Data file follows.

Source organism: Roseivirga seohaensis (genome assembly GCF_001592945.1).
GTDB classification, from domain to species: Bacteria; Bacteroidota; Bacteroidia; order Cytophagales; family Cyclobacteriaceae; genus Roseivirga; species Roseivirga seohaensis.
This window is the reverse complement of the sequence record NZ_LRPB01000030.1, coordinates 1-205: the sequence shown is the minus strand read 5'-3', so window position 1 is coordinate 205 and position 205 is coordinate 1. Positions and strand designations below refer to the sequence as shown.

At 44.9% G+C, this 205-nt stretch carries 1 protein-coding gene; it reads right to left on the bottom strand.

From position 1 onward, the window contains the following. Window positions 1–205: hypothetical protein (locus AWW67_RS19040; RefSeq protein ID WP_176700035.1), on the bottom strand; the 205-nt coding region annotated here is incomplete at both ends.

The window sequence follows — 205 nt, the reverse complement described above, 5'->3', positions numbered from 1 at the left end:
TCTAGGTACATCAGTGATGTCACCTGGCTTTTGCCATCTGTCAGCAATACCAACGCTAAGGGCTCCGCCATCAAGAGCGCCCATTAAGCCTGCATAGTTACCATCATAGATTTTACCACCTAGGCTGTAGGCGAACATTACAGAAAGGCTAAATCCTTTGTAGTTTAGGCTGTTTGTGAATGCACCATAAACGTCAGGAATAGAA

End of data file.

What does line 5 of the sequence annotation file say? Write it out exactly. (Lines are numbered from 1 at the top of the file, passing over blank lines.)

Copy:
From position 1 onward, the window contains the following. Window positions 1–205: hypothetical protein (locus AWW67_RS19040; RefSeq protein ID WP_176700035.1), on the bottom strand; the 205-nt coding region annotated here is incomplete at both ends.